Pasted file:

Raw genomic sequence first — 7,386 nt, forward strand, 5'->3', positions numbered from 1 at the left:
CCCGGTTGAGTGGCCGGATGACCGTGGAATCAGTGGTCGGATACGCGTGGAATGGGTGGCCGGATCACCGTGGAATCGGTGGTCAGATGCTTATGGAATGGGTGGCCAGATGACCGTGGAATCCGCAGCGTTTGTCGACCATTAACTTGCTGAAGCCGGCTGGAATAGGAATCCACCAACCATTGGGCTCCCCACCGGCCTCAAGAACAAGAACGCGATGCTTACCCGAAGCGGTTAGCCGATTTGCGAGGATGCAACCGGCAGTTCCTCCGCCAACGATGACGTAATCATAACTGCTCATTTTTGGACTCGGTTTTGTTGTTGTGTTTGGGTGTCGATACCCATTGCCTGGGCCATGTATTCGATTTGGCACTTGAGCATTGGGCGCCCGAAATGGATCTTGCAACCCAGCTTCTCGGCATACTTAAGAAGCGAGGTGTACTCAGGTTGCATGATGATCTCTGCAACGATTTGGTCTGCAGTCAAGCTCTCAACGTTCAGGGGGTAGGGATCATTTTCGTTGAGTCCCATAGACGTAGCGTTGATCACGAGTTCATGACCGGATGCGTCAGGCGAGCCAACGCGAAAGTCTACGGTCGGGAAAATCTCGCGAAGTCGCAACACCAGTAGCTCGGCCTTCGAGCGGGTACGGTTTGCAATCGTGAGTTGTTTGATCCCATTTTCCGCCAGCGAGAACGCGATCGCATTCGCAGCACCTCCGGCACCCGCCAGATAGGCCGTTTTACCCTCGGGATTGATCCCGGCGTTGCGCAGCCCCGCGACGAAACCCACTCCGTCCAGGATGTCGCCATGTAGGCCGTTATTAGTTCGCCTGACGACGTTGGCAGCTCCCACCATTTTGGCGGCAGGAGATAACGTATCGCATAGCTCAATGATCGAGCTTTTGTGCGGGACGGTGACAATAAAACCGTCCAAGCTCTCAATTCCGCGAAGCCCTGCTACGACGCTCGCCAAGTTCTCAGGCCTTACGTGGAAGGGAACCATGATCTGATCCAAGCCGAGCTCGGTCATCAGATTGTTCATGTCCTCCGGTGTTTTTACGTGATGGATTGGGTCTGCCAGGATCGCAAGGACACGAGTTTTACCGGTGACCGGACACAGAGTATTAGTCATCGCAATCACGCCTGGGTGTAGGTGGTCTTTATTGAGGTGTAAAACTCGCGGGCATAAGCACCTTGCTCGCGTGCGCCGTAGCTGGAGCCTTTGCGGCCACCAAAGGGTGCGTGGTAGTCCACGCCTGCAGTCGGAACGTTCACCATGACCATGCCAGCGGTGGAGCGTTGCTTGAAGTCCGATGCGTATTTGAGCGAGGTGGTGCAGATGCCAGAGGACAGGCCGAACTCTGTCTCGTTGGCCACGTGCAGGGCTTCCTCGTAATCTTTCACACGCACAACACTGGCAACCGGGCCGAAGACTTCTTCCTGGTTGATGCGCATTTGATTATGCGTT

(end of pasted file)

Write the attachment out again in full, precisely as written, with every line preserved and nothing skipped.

Raw genomic sequence first — 7,386 nt, forward strand, 5'->3', positions numbered from 1 at the left:
CCCGGTTGAGTGGCCGGATGACCGTGGAATCAGTGGTCGGATACGCGTGGAATGGGTGGCCGGATCACCGTGGAATCGGTGGTCAGATGCTTATGGAATGGGTGGCCAGATGACCGTGGAATCCGCAGCGTTTGTCGACCATTAACTTGCTGAAGCCGGCTGGAATAGGAATCCACCAACCATTGGGCTCCCCACCGGCCTCAAGAACAAGAACGCGATGCTTACCCGAAGCGGTTAGCCGATTTGCGAGGATGCAACCGGCAGTTCCTCCGCCAACGATGACGTAATCATAACTGCTCATTTTTGGACTCGGTTTTGTTGTTGTGTTTGGGTGTCGATACCCATTGCCTGGGCCATGTATTCGATTTGGCACTTGAGCATTGGGCGCCCGAAATGGATCTTGCAACCCAGCTTCTCGGCATACTTAAGAAGCGAGGTGTACTCAGGTTGCATGATGATCTCTGCAACGATTTGGTCTGCAGTCAAGCTCTCAACGTTCAGGGGGTAGGGATCATTTTCGTTGAGTCCCATAGACGTAGCGTTGATCACGAGTTCATGACCGGATGCGTCAGGCGAGCCAACGCGAAAGTCTACGGTCGGGAAAATCTCGCGAAGTCGCAACACCAGTAGCTCGGCCTTCGAGCGGGTACGGTTTGCAATCGTGAGTTGTTTGATCCCATTTTCCGCCAGCGAGAACGCGATCGCATTCGCAGCACCTCCGGCACCCGCCAGATAGGCCGTTTTACCCTCGGGATTGATCCCGGCGTTGCGCAGCCCCGCGACGAAACCCACTCCGTCCAGGATGTCGCCATGTAGGCCGTTATTAGTTCGCCTGACGACGTTGGCAGCTCCCACCATTTTGGCGGCAGGAGATAACGTATCGCATAGCTCAATGATCGAGCTTTTGTGCGGGACGGTGACAATAAAACCGTCCAAGCTCTCAATTCCGCGAAGCCCTGCTACGACGCTCGCCAAGTTCTCAGGCCTTACGTGGAAGGGAACCATGATCTGATCCAAGCCGAGCTCGGTCATCAGATTGTTCATGTCCTCCGGTGTTTTTACGTGATGGATTGGGTCTGCCAGGATCGCAAGGACACGAGTTTTACCGGTGACCGGACACAGAGTATTAGTCATCGCAATCACGCCTGGGTGTAGGTGGTCTTTATTGAGGTGTAAAACTCGCGGGCATAAGCACCTTGCTCGCGTGCGCCGTAGCTGGAGCCTTTGCGGCCACCAAAGGGTGCGTGGTAGTCCACGCCTGCAGTCGGAACGTTCACCATGACCATGCCAGCGGTGGAGCGTTGCTTGAAGTCCGATGCGTATTTGAGCGAGGTGGTGCAGATGCCAGAGGACAGGCCGAACTCTGTCTCGTTGGCCACGTGCAGGGCTTCCTCGTAATCTTTCACACGCACAACACTGGCAACCGGGCCGAAGACTTCTTCCTGGTTGATGCGCATTTGATTATGCGTT